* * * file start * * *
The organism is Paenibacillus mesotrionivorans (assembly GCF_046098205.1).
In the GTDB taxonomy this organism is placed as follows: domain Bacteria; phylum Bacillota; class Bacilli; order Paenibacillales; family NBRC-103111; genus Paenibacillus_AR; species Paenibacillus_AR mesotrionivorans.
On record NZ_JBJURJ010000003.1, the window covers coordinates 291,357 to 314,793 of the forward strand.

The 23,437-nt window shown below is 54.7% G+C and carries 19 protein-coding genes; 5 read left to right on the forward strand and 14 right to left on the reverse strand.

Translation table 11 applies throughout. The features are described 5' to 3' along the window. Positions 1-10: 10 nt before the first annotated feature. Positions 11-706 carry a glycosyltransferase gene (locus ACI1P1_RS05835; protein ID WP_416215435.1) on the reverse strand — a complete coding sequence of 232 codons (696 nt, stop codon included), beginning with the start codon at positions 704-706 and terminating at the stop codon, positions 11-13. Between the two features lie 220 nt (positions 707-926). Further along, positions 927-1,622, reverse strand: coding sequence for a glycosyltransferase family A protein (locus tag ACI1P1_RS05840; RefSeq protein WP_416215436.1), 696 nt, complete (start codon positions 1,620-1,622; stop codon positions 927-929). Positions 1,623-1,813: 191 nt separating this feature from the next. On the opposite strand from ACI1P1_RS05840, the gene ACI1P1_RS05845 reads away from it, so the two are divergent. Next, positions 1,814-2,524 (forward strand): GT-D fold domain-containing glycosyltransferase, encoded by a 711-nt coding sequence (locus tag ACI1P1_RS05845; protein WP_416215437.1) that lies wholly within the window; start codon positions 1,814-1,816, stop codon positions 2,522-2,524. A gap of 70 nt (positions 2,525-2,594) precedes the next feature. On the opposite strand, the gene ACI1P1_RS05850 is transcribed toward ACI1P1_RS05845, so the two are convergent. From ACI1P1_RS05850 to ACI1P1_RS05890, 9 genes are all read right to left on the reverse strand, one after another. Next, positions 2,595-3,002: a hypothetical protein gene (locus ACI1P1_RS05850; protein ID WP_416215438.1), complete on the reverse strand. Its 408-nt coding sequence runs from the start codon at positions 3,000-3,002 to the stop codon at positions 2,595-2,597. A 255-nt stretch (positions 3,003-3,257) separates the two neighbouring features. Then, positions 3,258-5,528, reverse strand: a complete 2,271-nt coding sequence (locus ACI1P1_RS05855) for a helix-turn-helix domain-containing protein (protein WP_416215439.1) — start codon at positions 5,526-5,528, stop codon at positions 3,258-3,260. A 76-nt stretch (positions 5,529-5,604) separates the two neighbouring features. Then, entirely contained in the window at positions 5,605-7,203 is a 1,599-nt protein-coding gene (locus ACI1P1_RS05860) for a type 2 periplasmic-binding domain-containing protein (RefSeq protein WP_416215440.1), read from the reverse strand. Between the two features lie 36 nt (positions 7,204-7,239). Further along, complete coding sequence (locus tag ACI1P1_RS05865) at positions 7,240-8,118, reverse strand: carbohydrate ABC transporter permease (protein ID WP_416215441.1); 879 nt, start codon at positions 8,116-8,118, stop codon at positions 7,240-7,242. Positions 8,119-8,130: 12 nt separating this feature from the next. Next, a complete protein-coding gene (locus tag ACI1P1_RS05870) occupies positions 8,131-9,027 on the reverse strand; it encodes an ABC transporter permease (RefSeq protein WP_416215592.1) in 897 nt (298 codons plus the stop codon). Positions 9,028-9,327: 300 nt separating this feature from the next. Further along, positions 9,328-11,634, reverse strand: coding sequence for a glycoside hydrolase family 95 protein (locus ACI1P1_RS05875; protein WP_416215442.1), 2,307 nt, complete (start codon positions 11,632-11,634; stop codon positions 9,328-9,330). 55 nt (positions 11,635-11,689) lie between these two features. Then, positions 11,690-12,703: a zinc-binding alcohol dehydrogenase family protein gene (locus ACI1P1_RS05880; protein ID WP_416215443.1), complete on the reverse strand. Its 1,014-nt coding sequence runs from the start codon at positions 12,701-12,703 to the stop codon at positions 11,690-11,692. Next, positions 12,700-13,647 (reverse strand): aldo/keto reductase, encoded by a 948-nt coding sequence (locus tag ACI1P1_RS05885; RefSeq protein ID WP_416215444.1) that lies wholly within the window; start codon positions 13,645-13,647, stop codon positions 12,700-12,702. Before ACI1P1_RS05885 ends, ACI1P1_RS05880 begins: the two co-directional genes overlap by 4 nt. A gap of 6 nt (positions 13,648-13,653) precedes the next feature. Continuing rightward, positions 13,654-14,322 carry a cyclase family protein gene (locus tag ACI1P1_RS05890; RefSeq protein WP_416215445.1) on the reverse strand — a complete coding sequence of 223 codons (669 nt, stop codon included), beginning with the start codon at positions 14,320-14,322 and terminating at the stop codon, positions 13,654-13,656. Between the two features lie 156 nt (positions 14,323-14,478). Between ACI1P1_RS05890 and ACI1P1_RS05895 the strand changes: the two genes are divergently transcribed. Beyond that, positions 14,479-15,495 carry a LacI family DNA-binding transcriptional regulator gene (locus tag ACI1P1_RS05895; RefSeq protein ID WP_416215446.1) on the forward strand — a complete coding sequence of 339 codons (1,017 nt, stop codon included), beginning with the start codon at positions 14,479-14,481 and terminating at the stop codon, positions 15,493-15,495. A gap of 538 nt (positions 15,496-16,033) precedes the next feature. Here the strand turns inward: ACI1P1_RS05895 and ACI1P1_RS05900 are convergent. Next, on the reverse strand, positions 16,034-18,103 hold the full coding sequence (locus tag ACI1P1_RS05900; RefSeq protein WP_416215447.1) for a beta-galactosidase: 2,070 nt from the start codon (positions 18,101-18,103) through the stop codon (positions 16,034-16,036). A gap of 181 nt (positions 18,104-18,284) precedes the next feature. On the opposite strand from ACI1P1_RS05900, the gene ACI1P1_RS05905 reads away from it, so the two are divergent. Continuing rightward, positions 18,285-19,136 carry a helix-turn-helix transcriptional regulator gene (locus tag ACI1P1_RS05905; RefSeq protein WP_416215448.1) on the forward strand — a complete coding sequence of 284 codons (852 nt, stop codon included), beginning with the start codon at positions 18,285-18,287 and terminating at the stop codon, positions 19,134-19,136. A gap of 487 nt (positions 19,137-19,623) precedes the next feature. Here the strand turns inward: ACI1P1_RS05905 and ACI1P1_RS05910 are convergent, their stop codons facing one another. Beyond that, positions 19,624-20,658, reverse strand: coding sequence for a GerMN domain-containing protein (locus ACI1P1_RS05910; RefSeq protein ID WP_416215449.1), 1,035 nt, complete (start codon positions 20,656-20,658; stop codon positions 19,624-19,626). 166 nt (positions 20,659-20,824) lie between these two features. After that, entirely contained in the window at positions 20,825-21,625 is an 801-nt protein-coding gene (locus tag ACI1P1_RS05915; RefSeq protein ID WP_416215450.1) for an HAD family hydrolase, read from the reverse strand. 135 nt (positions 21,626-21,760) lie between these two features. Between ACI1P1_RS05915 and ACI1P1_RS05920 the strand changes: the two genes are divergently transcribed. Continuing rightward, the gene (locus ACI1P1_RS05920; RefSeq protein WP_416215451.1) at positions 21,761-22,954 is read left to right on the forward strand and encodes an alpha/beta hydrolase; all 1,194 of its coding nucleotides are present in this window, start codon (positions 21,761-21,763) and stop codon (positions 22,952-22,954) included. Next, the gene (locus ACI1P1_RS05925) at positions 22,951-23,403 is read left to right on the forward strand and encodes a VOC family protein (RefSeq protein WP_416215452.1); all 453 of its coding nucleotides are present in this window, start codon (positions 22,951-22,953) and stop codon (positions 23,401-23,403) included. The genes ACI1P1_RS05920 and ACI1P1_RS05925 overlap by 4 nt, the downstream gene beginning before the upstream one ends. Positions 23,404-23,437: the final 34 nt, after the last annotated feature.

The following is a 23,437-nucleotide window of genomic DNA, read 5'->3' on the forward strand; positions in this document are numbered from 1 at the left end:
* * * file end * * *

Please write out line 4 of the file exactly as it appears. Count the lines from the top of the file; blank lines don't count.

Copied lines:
The 23,437-nt window shown below is 54.7% G+C and carries 19 protein-coding genes; 5 read left to right on the forward strand and 14 right to left on the reverse strand.